• 1969 - In March, the strike officially comes to an end, with the administration retaining control of hiring and admissions, and the creation of the School (now College) of Ethnic Studies.
  • 1972 - Received University status as California State University, San Francisco
  • 1974 - Renamed San Francisco State University
  • 1993 - Downtown campus opened
  • 1999 - Celebrated 100th birthday[6]
  • 2007 - New Downtown Campus opened at 835 Market Street


The university's colleges are:

  • Behavioral and Social Sciences
  • Business
  • Creative Arts
  • Education
  • Ethnic Studies
  • Extended Learning
  • Health and Human Services
  • Humanities
  • Science and Engineering

The university awards bachelor's degrees in 112 areas of specialization and master's degrees in 96. It jointly offers three doctoral programs; a doctorate in education in partnership with University of California, Berkeley for aspiring principals and school administrators, and two doctorates in physical therapy with University of California, San Francisco.

The Cinema department, in the College of Creative Arts, was named one of the nation's "top film schools" by Entertainment Weekly in 2000 [2]. Alumni of the program have worked on such films as Titanic, Schindler's List, and The Lord of the Rings: The Return of the King.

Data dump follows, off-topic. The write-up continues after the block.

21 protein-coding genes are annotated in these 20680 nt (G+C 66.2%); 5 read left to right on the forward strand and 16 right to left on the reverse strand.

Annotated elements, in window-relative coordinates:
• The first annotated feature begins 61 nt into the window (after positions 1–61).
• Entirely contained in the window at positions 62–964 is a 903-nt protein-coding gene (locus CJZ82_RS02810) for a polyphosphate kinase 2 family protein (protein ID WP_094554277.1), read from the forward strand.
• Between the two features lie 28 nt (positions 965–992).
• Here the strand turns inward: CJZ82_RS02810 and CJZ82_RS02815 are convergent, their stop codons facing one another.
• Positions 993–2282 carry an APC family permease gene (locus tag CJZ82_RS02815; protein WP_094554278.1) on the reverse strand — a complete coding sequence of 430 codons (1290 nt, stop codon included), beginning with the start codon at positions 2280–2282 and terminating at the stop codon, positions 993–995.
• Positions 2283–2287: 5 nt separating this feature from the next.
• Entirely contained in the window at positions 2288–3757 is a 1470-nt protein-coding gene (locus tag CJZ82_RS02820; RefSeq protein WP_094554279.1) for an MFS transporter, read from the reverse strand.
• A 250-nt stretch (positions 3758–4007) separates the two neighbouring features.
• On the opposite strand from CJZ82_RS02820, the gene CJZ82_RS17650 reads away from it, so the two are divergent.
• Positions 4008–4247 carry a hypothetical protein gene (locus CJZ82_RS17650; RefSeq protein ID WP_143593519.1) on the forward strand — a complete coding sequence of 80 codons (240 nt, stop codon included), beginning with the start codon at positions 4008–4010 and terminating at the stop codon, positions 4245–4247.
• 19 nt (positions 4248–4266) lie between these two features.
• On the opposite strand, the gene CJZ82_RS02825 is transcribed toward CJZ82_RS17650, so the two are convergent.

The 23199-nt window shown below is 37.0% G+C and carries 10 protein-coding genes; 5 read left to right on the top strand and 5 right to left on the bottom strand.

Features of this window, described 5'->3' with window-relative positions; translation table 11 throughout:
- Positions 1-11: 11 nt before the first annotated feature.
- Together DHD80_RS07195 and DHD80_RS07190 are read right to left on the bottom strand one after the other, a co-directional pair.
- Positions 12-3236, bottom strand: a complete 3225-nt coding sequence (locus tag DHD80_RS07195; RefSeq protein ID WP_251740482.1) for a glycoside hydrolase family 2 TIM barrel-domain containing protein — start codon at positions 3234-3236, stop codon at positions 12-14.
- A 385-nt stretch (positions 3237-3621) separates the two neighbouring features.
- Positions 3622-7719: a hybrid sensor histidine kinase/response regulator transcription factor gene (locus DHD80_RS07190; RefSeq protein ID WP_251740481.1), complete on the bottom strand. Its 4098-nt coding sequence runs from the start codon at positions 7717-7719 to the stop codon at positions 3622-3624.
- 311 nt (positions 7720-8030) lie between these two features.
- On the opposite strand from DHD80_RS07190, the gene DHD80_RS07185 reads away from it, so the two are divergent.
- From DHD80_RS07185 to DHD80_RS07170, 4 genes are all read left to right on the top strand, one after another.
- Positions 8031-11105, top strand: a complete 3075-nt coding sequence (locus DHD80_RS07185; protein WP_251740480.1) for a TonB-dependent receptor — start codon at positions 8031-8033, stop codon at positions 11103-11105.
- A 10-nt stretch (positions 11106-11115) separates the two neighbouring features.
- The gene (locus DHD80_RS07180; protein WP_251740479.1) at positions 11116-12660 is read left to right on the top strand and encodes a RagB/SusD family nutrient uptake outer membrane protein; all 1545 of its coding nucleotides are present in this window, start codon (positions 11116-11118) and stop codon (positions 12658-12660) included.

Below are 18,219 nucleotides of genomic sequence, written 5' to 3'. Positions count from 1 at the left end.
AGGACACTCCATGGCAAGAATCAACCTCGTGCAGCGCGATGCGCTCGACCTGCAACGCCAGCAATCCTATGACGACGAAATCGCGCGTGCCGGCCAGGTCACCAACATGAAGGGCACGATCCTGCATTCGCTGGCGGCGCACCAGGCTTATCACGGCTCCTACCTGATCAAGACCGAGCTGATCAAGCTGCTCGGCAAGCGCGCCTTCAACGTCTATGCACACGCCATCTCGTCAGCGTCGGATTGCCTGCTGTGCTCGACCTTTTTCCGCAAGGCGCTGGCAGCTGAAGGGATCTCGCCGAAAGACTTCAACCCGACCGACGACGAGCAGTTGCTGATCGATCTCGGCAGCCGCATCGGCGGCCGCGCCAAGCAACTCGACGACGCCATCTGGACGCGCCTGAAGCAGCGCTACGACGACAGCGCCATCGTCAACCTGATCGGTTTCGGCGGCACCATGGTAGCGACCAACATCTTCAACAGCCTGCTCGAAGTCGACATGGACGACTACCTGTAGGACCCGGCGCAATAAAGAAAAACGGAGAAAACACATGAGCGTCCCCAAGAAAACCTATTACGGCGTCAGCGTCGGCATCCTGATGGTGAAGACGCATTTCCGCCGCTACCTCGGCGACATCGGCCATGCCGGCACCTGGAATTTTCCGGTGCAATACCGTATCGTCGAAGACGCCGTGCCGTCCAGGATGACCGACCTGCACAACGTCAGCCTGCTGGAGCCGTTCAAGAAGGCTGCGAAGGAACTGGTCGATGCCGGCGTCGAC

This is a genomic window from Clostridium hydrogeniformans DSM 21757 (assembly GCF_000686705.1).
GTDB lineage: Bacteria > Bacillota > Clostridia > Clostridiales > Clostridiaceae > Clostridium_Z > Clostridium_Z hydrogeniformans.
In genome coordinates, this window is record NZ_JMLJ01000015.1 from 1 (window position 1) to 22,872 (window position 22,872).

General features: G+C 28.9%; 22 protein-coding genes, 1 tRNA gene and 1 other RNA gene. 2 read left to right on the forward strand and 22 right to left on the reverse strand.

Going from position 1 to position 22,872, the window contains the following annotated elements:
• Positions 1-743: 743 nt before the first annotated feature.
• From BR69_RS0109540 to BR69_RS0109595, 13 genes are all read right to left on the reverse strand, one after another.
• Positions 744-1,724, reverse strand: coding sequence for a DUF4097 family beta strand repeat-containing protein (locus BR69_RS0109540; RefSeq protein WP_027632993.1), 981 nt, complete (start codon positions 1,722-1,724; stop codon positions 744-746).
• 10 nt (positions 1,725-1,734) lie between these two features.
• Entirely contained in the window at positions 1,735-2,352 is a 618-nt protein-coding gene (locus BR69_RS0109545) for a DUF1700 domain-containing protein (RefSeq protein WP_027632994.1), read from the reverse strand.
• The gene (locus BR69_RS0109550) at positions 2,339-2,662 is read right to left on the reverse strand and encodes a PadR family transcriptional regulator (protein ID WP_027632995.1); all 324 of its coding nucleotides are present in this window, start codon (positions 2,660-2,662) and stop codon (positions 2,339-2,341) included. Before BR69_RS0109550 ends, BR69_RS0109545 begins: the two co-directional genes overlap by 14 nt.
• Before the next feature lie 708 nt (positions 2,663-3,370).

The university is accredited by the Accrediting Commission for Senior Colleges and Universities, a subgroup of the Western Association of Schools and Colleges. The College of Business is accredited by The Association to Advance Collegiate Schools of Business (AACSB International).


Quad and the old J. Paul Leonard Library
  • The university is currently ranked as the 45th best master's-granting university in the Western United States by U.S. News & World Report.[5]
  • U.S. News & World Report ranks San Francisco State University 1st in reputation among its "Western University peers" in 2000. [3][4].
  • Among Western Universities, of which there are 112, San Francisco State was ranked 10th in terms of campus diversity by U.S. News and World Report [5].
  • U.S. News & World Report ranks San Francisco State as 8th nationally in the number of transfer students [6].
  • San Francisco State University's physical therapy master's program is consistently ranked among the top 20 in the country by U.S. News and World Report.
  • San Francisco State University ranks 1st nationwide in the number of biological sciences undergrads who go on to earn biology Ph.D.s according to the most recent National Science Foundation report.
  • San Francisco State University is among the top 201 colleges and universities that offer "real world," job-focused services and skill development, according to Great Colleges for the Real World by (Michael P. Viollt, Octameron Associates, 2002).
  • San Francisco State University is listed as having "one of the nation's top film schools" by Entertainment Weekly.